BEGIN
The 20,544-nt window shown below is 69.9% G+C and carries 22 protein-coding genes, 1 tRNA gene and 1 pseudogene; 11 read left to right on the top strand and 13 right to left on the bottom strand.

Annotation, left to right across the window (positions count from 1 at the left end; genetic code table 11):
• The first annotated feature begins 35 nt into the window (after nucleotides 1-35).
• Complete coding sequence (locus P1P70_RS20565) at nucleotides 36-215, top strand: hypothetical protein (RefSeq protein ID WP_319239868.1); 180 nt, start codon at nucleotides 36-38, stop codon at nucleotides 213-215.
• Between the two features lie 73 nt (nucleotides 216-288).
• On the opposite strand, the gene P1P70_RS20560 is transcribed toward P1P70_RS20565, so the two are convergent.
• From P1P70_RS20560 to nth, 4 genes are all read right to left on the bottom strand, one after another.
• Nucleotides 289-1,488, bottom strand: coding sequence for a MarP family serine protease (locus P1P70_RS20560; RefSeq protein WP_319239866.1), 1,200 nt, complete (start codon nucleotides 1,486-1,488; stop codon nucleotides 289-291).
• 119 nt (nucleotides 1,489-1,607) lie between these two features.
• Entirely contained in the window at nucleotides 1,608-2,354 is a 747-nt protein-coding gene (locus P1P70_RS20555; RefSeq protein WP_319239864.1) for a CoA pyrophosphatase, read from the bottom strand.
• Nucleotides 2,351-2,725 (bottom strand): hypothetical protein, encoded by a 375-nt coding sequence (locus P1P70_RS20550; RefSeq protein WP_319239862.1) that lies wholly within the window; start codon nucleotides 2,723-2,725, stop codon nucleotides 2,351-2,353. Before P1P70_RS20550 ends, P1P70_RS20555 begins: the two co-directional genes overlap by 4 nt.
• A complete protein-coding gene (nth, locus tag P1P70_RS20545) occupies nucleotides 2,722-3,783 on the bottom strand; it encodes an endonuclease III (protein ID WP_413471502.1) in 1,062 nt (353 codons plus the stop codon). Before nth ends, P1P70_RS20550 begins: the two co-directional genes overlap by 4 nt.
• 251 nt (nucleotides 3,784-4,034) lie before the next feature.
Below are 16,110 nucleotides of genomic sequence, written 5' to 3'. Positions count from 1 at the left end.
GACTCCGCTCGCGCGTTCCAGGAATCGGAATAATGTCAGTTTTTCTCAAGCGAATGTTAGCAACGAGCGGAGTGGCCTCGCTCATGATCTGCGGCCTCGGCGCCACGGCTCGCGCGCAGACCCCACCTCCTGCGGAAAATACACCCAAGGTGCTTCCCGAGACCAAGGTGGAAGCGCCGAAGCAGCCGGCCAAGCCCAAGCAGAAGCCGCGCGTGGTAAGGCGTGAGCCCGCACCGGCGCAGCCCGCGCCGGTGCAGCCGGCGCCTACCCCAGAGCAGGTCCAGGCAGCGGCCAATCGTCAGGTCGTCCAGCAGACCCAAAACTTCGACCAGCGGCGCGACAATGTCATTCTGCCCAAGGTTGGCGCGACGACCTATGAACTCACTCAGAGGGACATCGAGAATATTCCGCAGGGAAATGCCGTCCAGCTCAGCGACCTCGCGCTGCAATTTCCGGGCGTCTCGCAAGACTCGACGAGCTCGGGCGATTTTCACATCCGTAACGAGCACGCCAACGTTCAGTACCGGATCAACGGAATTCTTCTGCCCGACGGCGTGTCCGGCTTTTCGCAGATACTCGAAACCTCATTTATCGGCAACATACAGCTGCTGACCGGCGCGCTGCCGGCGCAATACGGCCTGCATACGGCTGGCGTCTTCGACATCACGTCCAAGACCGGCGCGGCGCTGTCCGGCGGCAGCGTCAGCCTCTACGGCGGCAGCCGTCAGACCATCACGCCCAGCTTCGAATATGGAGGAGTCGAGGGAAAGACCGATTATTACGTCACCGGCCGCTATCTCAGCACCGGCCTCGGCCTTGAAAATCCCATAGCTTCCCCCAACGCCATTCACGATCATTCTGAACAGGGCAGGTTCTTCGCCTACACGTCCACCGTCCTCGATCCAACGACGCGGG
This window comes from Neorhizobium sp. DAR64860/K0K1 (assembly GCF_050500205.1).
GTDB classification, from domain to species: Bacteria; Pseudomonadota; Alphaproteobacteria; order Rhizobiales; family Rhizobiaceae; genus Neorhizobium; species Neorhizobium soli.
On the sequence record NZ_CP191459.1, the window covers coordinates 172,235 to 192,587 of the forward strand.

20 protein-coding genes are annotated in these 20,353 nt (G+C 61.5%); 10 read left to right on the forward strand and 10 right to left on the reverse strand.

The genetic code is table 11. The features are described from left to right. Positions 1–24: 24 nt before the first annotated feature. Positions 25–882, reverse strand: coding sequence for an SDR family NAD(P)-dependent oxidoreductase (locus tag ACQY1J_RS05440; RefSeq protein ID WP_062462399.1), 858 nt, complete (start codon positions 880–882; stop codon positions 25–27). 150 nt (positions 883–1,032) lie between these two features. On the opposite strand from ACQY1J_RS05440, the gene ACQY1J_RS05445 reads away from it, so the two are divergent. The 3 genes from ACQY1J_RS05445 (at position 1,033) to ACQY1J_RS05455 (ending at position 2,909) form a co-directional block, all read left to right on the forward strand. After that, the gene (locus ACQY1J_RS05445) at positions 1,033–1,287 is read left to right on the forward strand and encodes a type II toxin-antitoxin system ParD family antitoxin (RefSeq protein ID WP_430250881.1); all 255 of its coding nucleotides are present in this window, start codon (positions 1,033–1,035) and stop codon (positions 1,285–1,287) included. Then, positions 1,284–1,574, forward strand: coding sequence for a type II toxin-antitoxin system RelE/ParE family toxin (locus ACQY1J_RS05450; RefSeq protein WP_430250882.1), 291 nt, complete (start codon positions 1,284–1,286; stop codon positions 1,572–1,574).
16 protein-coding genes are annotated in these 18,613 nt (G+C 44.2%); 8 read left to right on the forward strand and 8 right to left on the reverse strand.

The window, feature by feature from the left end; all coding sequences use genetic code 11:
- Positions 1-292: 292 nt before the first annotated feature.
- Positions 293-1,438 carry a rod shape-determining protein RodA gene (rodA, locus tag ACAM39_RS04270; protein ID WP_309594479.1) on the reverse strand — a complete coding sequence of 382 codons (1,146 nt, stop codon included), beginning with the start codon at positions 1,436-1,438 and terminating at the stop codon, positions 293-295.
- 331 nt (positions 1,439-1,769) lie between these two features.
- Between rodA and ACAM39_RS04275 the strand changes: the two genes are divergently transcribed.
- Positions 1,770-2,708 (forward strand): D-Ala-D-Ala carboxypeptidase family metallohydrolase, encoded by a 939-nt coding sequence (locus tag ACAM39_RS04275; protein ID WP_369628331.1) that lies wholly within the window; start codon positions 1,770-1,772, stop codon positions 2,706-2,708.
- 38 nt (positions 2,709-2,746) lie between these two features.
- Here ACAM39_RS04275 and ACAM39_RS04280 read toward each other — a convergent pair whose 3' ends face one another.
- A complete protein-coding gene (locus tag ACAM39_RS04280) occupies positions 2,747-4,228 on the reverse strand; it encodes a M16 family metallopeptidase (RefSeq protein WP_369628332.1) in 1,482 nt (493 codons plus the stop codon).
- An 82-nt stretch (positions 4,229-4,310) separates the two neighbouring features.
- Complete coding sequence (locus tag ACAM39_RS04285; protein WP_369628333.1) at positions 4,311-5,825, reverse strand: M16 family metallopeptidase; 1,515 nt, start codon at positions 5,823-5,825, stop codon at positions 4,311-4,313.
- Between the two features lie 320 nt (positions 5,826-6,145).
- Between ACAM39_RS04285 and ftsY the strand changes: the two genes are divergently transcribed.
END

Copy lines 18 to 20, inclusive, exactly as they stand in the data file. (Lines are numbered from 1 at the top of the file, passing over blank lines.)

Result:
On the sequence record NZ_CP191459.1, the window covers coordinates 172,235 to 192,587 of the forward strand.

20 protein-coding genes are annotated in these 20,353 nt (G+C 61.5%); 10 read left to right on the forward strand and 10 right to left on the reverse strand.

The genetic code is table 11. The features are described from left to right. Positions 1–24: 24 nt before the first annotated feature. Positions 25–882, reverse strand: coding sequence for an SDR family NAD(P)-dependent oxidoreductase (locus tag ACQY1J_RS05440; RefSeq protein ID WP_062462399.1), 858 nt, complete (start codon positions 880–882; stop codon positions 25–27). 150 nt (positions 883–1,032) lie between these two features. On the opposite strand from ACQY1J_RS05440, the gene ACQY1J_RS05445 reads away from it, so the two are divergent. The 3 genes from ACQY1J_RS05445 (at position 1,033) to ACQY1J_RS05455 (ending at position 2,909) form a co-directional block, all read left to right on the forward strand. After that, the gene (locus ACQY1J_RS05445) at positions 1,033–1,287 is read left to right on the forward strand and encodes a type II toxin-antitoxin system ParD family antitoxin (RefSeq protein ID WP_430250881.1); all 255 of its coding nucleotides are present in this window, start codon (positions 1,033–1,035) and stop codon (positions 1,285–1,287) included. Then, positions 1,284–1,574, forward strand: coding sequence for a type II toxin-antitoxin system RelE/ParE family toxin (locus ACQY1J_RS05450; RefSeq protein WP_430250882.1), 291 nt, complete (start codon positions 1,284–1,286; stop codon positions 1,572–1,574).